Coyote crossings : the role of smugglers in illegal immigration and border enforcement
AbstractIllegal immigration and border enforcement in the United States have increased concomitantly for over thirty years. One interpretation is that U.S. border policies have been ineffective. We offer an alternative view, extending the current immigration-enforcement literature by incorporating both the practice of people smuggling and a role for non-wage income into a two-country, dynamic general equilibrium model. We state conditions under which two steady state equilibria exist: one with a low level of capital and high amount of illegal immigration and the other with a high level of capital, but relatively little migration. We then analyze two shocks: a positive technology shock to smuggling services and an increase in border enforcement. In the low-capital steady state, the capital-labor ratio declines with technological progress in smuggling, while illegal immigration increases. In the high-capital steady state, a technology shock causes the capital-labor ratio to rise while the effect on migration is indeterminate. We show that an increase in border enforcement is qualitatively equivalent to a negative technology shock to smuggling. Finally we show that a developed country would never choose small levels of border enforcement over an open border. Moreover, a high level of border enforcement is optimal only if it significantly decreases capital accumulation. In addition, we provide conditions under which an increase in smuggler technology will lead to a decline in the optimal level of enforcement.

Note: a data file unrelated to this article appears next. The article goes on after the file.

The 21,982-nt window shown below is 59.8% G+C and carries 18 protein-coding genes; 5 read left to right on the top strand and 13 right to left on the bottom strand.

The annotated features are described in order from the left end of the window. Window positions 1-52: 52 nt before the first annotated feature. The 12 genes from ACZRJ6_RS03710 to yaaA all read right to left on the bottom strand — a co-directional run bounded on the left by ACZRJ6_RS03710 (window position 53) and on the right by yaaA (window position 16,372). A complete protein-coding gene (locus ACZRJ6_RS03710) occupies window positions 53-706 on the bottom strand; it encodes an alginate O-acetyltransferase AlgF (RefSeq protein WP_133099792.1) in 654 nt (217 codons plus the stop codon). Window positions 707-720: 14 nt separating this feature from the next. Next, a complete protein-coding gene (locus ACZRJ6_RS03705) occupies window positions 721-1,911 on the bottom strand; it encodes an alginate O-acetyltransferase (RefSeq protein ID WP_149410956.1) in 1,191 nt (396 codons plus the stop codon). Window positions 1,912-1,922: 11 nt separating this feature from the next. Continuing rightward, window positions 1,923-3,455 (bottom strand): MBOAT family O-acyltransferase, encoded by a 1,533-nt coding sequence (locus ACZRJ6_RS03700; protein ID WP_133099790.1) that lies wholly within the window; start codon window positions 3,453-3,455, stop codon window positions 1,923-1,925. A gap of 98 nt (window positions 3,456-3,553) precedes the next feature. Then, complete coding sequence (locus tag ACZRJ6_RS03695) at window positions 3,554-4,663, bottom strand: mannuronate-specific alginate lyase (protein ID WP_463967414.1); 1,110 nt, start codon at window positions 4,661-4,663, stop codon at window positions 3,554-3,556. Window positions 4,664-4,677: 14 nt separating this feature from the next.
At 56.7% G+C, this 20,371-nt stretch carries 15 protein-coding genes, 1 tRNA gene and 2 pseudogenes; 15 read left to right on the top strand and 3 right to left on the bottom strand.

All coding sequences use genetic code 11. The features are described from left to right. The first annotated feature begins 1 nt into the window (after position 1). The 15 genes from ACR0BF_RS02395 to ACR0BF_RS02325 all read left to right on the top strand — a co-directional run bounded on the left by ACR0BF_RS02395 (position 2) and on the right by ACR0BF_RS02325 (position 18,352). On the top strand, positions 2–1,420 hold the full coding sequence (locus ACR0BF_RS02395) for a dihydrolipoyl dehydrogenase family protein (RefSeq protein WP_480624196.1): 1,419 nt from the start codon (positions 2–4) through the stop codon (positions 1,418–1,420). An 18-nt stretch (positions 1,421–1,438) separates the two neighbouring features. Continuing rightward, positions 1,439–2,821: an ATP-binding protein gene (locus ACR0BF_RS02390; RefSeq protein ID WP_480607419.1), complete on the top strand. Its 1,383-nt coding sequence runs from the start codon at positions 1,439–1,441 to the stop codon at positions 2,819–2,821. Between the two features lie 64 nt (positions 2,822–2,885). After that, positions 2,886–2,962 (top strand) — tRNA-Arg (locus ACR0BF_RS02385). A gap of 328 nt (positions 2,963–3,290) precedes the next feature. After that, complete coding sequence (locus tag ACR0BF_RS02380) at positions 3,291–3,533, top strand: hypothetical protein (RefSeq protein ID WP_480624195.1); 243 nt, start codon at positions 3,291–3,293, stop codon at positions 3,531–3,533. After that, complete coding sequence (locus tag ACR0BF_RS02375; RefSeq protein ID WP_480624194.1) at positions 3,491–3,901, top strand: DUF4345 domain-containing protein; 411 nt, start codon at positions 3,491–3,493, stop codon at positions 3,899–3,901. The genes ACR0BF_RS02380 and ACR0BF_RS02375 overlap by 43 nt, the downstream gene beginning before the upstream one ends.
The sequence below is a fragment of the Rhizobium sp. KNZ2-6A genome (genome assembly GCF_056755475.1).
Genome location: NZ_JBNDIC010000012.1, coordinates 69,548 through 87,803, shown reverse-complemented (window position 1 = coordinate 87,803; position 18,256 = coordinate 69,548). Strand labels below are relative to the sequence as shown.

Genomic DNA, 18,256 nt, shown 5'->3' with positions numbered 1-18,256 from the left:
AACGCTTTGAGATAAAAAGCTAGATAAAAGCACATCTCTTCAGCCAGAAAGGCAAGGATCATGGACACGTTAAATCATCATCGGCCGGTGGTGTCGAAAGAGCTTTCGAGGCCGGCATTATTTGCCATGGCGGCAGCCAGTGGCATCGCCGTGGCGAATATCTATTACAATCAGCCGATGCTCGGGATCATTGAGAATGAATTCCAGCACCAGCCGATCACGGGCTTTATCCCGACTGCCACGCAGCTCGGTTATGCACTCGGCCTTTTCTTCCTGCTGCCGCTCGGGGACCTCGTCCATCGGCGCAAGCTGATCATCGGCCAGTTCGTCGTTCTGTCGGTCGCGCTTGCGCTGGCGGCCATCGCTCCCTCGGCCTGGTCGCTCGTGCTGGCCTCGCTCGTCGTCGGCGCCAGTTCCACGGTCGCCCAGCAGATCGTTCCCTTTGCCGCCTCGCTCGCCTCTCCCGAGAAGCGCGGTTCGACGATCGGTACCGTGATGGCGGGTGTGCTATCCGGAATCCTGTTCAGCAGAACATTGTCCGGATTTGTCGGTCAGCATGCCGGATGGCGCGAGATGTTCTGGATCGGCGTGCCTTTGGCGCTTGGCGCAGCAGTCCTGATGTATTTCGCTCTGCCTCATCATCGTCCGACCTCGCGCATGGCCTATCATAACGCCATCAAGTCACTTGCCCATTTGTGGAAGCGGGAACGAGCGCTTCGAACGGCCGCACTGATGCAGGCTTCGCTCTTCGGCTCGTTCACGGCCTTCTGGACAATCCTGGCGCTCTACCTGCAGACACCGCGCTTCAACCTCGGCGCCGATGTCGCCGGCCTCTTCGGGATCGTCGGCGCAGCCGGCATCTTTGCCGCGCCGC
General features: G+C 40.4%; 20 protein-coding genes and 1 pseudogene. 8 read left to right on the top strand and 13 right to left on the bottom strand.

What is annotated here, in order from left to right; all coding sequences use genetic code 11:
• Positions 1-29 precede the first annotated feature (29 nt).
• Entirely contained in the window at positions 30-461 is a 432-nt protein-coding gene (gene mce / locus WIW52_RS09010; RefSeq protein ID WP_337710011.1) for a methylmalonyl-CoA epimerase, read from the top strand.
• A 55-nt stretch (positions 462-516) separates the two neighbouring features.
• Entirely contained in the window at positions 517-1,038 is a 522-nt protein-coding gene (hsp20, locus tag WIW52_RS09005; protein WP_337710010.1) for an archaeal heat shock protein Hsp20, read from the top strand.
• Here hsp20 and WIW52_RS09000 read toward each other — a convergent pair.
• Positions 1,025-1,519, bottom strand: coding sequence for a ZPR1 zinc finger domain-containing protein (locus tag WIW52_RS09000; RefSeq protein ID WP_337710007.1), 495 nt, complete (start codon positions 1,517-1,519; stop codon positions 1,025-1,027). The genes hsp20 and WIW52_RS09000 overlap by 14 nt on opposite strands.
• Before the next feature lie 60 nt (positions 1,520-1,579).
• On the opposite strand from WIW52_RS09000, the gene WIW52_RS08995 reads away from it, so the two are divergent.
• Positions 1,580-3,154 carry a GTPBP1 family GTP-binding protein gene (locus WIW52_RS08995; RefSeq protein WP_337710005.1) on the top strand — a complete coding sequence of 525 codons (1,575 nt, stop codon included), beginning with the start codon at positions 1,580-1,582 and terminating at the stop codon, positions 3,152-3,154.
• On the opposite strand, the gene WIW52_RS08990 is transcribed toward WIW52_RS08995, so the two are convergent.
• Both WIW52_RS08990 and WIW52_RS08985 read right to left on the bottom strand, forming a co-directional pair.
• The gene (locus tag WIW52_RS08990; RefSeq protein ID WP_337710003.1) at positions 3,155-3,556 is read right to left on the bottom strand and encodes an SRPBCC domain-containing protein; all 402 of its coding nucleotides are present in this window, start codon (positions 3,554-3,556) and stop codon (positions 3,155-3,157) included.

Download InfoIf you experience problems downloading a file, check if you have the proper application to view it first. In case of further problems read the IDEAS help page. Note that these files are not on the IDEAS site. Please be patient as the files may be large.
Bibliographic InfoPaper provided by Federal Reserve Bank of Kansas City in its series Research Working Paper with number RWP 02-04.
Date of creation: 2002
Date of revision:
Other versions of this item:
- Mark G. Guzman & Joseph H. Haslag & Pia M. Orrenius, 2002. "Coyote crossings: the role of smugglers in illegal immigration and border enforcement," Working Papers 02 01, Federal Reserve Bank of Dallas.
Please report citation or reference errors to , or , if you are the registered author of the cited work, log in to your RePEc Author Service profile, click on "citations" and make appropriate adjustments.:
- Segerstrom, P.S., 1990.
"Innovation, Imitation And Economic Growth,"
8818, Michigan State - Econometrics and Economic Theory.
- Borjas, George J, 1987.
"Self-Selection and the Earnings of Immigrants,"
American Economic Review,
American Economic Association, vol. 77(4), pages 531-53, September.
- Rachel M. Friedberg & Jennifer Hunt, 1995.
"The Impact of Immigrants on Host Country Wages, Employment and Growth,"
Journal of Economic Perspectives,
American Economic Association, vol. 9(2), pages 23-44, Spring.
- Rachel M. Friedberg & J. Hunt, 1995. "The Impact of Immigrants on Host Country Wages, Employment and Growth," Working Papers 95-5, Brown University, Department of Economics.